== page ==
Christopher Eric Hitchens (born April 13, 1949 in Portsmouth, England) is among the best known and most controversial figures in contemporary American media. He is a prolific author, journalist, literary critic, and public intellectual who is often described as a "contrarian". He has been a columnist at Vanity Fair, The Nation, Slate, and an occasional contributor to many other publications. Christopher died on 15th December 2011 aged 62.

  • Roger Hodgson born in Portsmouth, of the band Supertramp.


    Vocalist, composer and songwriter of the band Supertramp was born in Portsmouth on 21st March 1950. He spent a large part of his childhood years at boarding school in Surrey where he first learnt to play the guitar and later piano, bass and drums. After leaving school Roger recorded his first record "Mr. Boyd" with a session band including pianist Reg Dwight (Elton John). Roger met Rick Davies and together they went on to form the band Supertramp, releasing their first album "Supertramp" in 1970. Supertramp had worldwide success with albums such as Crime of the Century, Breakfast in America and Crisis? What Crisis? Roger left Supertramp in 1983 to persue a solo career and to spend more time with his family, he is still writing and performing in concerts, performing solo.

  • Photo of Fred T Jane.


    Born August 6th 1865, in Richmond, Surrey, Jane lived the majority of his life in Southsea, living at 17 Elphinstone Road.

    Jane was an illustrator and drew warships from his teenage years, his book All the World's Fighting Ships, was first published in 1898. He died in 1916 and is buried at Highland Cemetery.

  • Joe Jackson


    Joe Jackson, musician and singer-songwriter, was born on August 11, 1954, in Burton-on-Trent, England, but grew up in Portsmouth. An awkward, skinny, asthmatic child, he joined a violin class (aged 11) in order to escape from school sports, and soon fell in love with music. Joe has been awarded a fellowship by the Royal Academy of Music and an Honorary Doctorate by the University of Portsmouth.

  • Paul Jones born in Portsmouth


    Paul Jones born Paul Pond, February 24th 1942, Portsmouth, attended Portsmouth Grammar School.

    Vocalist with Manfred Mann, solo singer and radio presenter, Paul turned down an offer to join the band which became the Rolling Stones, but went on to have great success with Manfred Mann and in his own right as a solo artist. He is a Doctor of Music (University Of Portsmouth) and President of The National Harmonica League.

  • Dillie Keane


    Cabaret star, member of Fascinating Aida, attended Portsmouth High School, Kent Road until she was 12 while her father was a GP practicing in Somers Town.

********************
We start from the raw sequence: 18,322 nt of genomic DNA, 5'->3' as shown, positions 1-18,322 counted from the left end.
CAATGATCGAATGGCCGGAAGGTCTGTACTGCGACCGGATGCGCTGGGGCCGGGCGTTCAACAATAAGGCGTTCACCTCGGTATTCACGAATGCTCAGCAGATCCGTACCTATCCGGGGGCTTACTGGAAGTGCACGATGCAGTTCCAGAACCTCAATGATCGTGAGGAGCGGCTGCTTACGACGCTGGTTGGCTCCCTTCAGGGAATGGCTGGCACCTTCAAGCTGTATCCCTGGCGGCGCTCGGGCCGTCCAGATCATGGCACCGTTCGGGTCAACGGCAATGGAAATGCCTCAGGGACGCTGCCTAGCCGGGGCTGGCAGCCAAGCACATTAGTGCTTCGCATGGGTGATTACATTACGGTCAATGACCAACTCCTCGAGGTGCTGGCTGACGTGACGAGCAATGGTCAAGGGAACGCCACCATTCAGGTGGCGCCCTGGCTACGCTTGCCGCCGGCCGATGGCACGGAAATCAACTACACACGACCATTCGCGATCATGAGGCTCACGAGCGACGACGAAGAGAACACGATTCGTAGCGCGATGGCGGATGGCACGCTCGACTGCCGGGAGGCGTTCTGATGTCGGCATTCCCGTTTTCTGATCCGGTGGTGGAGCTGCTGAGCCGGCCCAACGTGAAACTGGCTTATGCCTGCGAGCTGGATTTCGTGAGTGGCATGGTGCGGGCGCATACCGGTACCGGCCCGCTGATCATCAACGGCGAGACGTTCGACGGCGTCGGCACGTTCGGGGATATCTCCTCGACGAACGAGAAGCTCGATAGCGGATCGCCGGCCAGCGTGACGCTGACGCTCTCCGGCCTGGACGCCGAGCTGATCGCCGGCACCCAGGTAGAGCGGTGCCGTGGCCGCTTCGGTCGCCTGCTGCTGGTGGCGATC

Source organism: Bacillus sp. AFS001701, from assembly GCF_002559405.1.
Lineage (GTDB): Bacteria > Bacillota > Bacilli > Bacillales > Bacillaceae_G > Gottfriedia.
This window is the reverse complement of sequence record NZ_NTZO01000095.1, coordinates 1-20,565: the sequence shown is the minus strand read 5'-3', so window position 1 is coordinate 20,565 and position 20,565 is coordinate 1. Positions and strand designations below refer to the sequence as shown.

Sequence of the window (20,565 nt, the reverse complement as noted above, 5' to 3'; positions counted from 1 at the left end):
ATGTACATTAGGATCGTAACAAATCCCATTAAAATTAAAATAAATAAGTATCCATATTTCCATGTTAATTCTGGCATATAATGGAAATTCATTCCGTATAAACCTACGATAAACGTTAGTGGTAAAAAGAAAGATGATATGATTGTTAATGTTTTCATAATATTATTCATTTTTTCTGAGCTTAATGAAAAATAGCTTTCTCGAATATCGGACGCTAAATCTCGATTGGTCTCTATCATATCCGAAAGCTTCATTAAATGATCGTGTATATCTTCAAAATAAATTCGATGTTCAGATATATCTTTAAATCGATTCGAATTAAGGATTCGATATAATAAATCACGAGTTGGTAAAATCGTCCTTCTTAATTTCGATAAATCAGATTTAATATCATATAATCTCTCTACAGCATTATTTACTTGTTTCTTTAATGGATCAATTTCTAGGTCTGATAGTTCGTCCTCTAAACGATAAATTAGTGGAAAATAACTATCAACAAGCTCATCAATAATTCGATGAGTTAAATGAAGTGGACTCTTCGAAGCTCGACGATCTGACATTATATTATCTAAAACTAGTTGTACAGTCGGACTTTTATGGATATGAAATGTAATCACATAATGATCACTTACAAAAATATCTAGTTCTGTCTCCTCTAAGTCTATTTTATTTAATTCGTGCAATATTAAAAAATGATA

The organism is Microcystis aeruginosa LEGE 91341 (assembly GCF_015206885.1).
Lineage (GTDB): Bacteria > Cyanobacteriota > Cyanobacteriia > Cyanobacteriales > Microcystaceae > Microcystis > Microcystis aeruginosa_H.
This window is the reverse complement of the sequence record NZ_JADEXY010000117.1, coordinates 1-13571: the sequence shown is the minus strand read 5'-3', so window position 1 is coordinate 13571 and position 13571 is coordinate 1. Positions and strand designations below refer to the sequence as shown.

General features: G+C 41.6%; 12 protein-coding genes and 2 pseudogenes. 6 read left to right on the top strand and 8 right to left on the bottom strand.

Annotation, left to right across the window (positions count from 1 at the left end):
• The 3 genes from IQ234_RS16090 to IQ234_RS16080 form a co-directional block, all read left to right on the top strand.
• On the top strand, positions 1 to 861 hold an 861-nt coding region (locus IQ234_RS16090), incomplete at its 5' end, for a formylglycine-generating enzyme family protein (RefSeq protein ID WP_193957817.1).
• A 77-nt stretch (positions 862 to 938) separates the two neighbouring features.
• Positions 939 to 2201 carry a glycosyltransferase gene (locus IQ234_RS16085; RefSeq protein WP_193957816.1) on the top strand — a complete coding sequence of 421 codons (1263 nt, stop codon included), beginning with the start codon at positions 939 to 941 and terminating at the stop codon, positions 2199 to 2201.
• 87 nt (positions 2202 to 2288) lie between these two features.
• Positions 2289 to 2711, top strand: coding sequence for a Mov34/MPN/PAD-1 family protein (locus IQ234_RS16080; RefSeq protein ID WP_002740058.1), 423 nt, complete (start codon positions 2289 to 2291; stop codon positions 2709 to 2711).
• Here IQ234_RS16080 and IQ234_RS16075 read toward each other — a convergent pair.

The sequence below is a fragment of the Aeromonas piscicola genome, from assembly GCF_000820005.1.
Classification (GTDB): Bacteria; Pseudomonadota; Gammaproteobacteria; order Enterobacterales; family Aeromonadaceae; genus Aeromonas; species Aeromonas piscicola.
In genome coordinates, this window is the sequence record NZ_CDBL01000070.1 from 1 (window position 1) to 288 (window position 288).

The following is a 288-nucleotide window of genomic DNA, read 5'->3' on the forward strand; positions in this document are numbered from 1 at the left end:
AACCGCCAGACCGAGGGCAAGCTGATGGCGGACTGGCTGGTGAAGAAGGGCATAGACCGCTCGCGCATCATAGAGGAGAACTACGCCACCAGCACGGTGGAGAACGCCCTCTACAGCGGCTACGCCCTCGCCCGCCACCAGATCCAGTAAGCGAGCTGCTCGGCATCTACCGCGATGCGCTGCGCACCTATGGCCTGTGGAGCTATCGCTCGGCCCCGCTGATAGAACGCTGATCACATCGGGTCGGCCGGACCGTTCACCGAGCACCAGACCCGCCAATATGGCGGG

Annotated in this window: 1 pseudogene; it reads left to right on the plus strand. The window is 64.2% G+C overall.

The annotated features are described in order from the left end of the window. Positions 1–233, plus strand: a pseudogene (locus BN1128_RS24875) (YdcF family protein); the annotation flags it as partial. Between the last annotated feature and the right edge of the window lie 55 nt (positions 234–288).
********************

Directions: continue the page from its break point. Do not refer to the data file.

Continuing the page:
Dillie has had a wide reaching career appearing in West End shows, TV work, writing comedy for radio and her own one woman shows.

  • Writer Rudyard Kipling, lived in Southsea, Portsmouth


    Kipling was the first Englishman to receive the Nobel Prize for Literature (1907). His most popular works include The Jungle Book (1894) and the Just So Stories (1902), both children's classics though they have attracted adult audiences also. Rudyard Kipling was born on December 30, 1865, in Bombay, India, where his father was an arts and crafts teacher at the Jeejeebhoy School of Art. His mother was a sister-in-law of the painter Edward Burne-Jones. At the age of six he was taken to England by his parents and left for five years at a foster home at Southsea, Lived in Lorne Lodge, 4 Campbell Road. Soon after Kipling had received the Nobel Prize, his output of fiction and poems began to decline. His son was killed in the World War I, and in 1923 Kipling published The Irish Guards In The Great War , a history of his son's regiment. Kipling died on January 18, 1936 in London, and was buried in Poet's Corner at Westminster Abbey. His autobiography, Something Of Myself, appeared posthumously in 1937.

  • TV presenter Amanda Lamb from Portsmouth


    TV presenter Amanda Lamb was born in Portsmouth on the 19th July 1972.

    In 1994 she took over the role of the Scottish Widow in the long running insurance company TV advert. She has been the main presenter of Channel 4's A Place In the Sun since 2001 and also regularly appears in Market Kitchen and on the Wright Stuff.

  • John Madden, film director born in Portsmouth